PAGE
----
By the grace of God, Saul – who was a violent opponent of the Church – came to believe in Jesus as the Christ, the Son of God. In this passage, we see that conversion not only results in God awakening our spiritually dead hearts to believe in Jesus, but that all those who are saved by grace through faith in Jesus are enabled to preach about Jesus and to endure suffering for His name.
Throughout the book of Acts, Luke includes several accounts of sinners being converted to the risen Lord Jesus. The most famous conversion is that of Saul of Tarsus. In this passage, we look at how God can turn a persecutor of Jesus into a follower of Jesus, and how there is no one beyond the sovereign grace of God.
Under the Old Covenant, eunuchs were separated from God and from God’s people, not because eunuchs were evil, but because God is holy. In this passage of Scripture, Philip had the opportunity to share the good news that Jesus came to reconcile sinners to God. And we discover that sometimes God puts us in places we do not plan to further His work.
The persecuted church has been scattered throughout Judea and Samaria, preaching the Word as they went. Some will respond with true, saving faith, but some will respond with a counterfeit faith. In this sermon, we look at the faith of a Samaritan magician who reveals to us that anyone can claim to be a Christian, but true, saving faith involves a transformed heart.
As we consider the death of Stephen, the first Christian martyr, we see that there are two difficult realities for the follower of Jesus: We will have enemies, and we must love those enemies. The good news is that the risen Lord Jesus enables His followers to embrace these realities.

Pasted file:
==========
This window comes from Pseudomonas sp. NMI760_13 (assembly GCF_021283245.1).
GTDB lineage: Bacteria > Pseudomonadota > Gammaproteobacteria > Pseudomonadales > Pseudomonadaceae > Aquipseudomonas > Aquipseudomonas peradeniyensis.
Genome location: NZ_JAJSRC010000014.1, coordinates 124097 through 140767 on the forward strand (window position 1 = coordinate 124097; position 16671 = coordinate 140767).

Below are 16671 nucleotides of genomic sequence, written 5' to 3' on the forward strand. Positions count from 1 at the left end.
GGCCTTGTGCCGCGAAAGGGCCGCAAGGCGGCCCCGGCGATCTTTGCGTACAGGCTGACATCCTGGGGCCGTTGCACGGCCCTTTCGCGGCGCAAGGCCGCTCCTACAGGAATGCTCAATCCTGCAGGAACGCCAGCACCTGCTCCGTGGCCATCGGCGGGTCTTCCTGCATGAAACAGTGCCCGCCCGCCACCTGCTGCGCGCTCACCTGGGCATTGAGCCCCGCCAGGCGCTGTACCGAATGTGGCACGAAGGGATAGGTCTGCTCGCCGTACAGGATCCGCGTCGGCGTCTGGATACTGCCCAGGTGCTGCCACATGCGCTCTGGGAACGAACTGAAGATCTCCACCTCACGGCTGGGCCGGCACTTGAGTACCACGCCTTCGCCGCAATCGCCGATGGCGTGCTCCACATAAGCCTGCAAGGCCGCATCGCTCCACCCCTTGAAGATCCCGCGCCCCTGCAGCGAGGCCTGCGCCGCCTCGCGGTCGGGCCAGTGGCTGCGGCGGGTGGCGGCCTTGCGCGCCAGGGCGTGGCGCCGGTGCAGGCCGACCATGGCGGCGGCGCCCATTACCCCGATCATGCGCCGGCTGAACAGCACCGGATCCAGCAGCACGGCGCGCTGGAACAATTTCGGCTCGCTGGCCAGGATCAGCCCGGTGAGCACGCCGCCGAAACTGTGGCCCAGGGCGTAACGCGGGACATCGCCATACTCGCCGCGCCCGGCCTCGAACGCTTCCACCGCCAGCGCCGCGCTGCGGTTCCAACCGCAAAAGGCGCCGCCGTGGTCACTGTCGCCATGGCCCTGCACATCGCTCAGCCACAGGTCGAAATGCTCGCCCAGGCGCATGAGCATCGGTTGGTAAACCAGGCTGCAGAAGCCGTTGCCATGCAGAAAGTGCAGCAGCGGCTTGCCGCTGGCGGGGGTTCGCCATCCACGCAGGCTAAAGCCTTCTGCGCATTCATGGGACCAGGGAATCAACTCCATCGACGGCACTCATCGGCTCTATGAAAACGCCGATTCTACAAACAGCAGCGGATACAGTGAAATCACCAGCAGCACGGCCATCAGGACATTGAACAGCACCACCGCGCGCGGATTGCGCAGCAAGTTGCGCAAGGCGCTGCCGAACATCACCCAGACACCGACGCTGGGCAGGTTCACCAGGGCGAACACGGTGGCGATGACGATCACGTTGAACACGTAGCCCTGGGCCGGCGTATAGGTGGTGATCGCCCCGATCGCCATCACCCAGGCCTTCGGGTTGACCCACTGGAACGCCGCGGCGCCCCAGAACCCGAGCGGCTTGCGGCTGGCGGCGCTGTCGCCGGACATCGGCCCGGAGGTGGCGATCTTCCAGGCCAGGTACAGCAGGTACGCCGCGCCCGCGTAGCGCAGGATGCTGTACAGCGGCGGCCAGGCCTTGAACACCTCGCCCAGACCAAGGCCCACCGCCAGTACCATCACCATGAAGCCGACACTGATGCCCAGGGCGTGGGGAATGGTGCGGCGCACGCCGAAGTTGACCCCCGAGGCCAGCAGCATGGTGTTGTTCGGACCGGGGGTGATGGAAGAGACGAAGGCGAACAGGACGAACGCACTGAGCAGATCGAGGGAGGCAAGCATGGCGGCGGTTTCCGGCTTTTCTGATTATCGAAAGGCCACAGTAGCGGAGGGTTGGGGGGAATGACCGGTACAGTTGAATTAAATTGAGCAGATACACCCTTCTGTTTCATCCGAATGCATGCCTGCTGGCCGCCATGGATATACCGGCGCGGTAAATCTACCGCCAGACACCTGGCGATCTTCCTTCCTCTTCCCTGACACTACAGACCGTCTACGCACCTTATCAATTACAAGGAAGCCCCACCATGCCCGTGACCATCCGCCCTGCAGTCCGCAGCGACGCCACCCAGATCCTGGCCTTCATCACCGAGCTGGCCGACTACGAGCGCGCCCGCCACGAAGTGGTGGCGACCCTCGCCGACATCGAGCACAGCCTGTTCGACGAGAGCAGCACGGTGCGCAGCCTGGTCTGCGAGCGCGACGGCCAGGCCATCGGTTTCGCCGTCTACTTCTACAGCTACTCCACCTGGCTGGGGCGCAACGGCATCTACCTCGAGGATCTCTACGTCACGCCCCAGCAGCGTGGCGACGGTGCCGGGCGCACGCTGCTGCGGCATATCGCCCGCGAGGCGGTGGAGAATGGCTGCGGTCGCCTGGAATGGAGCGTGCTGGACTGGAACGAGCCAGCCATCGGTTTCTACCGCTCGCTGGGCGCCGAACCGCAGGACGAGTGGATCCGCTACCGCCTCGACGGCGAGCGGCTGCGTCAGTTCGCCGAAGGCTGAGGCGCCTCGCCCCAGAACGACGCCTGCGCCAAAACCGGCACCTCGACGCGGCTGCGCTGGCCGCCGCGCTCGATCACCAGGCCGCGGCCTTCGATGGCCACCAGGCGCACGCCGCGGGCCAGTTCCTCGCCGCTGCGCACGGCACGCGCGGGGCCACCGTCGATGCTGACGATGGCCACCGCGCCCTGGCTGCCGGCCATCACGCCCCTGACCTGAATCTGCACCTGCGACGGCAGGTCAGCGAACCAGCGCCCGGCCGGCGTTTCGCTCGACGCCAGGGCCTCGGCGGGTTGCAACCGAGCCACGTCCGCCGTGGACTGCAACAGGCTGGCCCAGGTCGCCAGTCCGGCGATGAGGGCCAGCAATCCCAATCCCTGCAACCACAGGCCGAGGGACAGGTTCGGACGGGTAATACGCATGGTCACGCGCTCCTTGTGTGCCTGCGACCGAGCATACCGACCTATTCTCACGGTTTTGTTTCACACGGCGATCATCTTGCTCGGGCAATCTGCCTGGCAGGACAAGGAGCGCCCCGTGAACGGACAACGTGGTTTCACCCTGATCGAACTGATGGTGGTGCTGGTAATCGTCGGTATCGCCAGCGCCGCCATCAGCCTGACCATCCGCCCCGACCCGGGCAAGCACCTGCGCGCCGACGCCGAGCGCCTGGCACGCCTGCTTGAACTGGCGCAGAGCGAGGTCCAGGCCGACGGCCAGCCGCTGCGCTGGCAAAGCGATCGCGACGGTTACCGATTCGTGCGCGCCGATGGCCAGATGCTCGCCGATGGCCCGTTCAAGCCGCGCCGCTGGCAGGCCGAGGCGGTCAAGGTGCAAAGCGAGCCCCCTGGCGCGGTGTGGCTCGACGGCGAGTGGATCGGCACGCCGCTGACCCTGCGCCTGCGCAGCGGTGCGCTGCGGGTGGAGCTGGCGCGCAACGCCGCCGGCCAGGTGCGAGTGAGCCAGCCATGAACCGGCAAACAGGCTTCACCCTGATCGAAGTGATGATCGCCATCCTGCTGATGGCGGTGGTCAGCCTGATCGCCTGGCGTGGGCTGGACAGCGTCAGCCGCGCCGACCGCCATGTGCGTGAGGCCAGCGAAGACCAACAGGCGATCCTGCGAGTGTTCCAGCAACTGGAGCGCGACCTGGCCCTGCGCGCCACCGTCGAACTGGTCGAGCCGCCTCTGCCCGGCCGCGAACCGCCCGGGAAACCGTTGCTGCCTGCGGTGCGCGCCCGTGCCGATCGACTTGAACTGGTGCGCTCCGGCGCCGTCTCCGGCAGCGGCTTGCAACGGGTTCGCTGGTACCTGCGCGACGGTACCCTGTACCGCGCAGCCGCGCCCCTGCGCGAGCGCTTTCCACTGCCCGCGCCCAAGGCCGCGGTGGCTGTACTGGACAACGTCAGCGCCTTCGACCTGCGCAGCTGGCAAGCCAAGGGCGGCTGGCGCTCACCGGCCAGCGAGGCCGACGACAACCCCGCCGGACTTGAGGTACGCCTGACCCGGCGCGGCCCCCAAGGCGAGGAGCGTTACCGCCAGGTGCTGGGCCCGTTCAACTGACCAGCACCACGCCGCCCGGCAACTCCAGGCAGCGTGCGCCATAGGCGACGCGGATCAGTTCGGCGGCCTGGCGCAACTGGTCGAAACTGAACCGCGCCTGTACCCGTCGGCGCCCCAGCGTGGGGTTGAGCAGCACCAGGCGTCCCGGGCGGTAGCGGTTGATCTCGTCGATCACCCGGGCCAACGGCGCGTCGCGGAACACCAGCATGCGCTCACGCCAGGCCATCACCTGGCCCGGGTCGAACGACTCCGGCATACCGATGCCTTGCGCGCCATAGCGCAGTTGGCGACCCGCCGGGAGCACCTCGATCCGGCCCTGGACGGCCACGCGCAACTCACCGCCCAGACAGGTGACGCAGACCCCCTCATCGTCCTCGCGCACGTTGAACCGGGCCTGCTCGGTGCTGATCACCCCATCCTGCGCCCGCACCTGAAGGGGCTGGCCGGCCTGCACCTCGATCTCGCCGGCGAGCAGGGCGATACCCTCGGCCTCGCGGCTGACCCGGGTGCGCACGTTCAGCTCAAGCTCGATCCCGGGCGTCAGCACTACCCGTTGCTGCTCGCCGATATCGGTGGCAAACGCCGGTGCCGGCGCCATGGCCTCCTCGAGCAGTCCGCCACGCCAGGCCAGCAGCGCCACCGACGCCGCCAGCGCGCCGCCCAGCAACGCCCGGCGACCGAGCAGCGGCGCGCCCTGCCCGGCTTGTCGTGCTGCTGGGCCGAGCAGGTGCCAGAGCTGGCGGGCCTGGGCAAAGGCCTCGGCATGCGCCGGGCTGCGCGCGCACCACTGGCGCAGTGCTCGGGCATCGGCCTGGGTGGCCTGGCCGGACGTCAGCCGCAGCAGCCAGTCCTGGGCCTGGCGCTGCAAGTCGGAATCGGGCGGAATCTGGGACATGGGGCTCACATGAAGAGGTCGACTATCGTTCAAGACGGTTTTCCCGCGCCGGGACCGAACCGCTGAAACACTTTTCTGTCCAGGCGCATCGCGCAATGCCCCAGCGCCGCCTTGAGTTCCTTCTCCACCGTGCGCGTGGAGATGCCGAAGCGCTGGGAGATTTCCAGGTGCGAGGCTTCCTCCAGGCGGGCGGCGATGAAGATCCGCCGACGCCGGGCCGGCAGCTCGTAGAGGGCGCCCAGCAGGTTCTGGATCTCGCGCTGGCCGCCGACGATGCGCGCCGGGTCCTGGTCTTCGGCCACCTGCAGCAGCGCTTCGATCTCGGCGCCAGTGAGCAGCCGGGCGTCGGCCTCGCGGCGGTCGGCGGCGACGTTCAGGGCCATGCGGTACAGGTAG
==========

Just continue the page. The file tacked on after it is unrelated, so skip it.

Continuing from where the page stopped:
In Acts 7, we find Stephen's response to the false accusations brought against him - that he had spoken against God and Moses and the law and the temple. But Stephen's defense is a defense of the gospel - that a right relationship with God depends on faith in Jesus Christ.
In the character and confession and countenance of Stephen, we see the kind of exemplary disciple of Jesus that we would do well to imitate. What kind of example are we setting for those around us?
What had once been a thriving benevolent ministry in the early church had become a threat to the unity that Christ died to achieve. In this passage, we look at the response of the church to appoint men of good repute, full of the spirit and of wisdom, to oversee this ministry, which allowed for the preaching of the Word of God to continue.
We may experience setbacks in life and find that our progress is hindered, but the risen Lord Jesus is Lord over setbacks.
When the women brought the message of the angels that Jesus is risen from the dead to the disciples, it seemed to them an idle tale. But in this good news, we have hope in a happy ending that is coming for those who put their trust in the risen Christ.